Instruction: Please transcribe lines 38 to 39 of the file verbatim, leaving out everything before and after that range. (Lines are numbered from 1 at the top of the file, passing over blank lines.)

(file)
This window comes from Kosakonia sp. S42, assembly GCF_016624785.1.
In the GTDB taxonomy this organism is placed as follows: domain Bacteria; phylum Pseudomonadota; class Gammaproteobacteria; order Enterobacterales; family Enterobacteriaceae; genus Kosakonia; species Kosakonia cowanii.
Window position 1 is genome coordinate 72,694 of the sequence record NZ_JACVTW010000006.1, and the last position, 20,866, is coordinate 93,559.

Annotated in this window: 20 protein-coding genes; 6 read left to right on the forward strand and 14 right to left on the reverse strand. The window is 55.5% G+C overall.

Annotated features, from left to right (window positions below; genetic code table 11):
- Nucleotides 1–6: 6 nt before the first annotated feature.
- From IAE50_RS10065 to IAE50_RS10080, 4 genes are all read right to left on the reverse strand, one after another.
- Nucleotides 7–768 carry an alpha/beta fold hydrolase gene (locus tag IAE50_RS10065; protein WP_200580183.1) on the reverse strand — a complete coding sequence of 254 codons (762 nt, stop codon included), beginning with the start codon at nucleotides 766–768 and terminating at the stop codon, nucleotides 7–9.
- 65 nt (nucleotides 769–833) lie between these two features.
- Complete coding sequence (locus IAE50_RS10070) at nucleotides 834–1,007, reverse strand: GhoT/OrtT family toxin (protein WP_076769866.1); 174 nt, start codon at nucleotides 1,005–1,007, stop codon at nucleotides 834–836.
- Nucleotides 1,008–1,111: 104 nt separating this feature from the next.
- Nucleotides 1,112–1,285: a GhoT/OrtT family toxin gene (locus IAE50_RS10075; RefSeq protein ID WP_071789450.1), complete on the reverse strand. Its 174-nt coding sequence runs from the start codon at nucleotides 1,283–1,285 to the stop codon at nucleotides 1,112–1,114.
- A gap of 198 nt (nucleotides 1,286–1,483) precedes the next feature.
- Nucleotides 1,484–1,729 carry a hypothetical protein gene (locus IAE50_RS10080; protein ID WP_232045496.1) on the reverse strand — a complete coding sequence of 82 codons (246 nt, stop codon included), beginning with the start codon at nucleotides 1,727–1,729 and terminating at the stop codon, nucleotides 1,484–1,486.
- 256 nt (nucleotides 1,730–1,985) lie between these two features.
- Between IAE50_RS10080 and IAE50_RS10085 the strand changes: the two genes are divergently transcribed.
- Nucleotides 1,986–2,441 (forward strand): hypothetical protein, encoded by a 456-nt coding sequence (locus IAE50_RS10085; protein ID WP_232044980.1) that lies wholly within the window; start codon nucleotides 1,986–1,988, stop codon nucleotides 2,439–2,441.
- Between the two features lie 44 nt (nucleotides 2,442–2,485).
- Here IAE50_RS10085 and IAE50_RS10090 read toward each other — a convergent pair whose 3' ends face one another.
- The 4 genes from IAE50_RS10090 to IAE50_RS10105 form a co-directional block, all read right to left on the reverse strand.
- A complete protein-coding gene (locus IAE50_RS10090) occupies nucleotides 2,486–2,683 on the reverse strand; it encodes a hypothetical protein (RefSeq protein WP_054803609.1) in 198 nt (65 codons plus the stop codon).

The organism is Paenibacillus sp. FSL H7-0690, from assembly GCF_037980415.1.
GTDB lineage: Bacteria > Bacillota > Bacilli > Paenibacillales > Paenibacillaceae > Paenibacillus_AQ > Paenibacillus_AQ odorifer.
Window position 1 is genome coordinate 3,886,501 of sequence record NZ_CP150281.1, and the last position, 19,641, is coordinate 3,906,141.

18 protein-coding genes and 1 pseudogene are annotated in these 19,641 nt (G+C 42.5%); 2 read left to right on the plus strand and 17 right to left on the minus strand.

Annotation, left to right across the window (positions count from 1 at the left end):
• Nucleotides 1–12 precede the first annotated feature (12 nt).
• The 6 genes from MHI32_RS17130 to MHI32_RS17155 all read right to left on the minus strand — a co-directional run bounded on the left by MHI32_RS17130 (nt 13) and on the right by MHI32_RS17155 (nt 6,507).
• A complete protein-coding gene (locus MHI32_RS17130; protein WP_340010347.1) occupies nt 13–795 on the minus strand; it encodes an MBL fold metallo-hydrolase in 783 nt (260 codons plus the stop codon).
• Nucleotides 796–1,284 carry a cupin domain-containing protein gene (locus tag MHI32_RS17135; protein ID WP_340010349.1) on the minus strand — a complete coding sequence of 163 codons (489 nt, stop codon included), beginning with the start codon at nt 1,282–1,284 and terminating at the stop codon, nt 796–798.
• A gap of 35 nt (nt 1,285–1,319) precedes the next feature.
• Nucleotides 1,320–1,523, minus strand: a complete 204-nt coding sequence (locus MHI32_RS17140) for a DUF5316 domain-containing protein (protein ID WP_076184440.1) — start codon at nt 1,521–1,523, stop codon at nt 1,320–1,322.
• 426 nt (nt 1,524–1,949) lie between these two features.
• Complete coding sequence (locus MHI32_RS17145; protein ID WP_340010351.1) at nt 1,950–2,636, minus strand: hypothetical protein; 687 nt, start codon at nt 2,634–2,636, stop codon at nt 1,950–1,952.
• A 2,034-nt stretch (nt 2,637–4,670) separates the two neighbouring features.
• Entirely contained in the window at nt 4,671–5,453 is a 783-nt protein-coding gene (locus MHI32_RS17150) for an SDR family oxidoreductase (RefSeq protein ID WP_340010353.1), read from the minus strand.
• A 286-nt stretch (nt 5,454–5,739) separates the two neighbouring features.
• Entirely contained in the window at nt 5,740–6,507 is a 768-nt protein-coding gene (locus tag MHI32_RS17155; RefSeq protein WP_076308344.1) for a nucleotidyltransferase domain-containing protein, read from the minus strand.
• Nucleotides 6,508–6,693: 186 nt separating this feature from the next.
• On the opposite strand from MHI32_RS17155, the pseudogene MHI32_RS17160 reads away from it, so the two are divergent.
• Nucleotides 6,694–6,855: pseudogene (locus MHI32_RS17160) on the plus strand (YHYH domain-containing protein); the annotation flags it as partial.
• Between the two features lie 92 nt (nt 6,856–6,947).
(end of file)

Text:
• Entirely contained in the window at nt 5,740–6,507 is a 768-nt protein-coding gene (locus tag MHI32_RS17155; RefSeq protein WP_076308344.1) for a nucleotidyltransferase domain-containing protein, read from the minus strand.
• Nucleotides 6,508–6,693: 186 nt separating this feature from the next.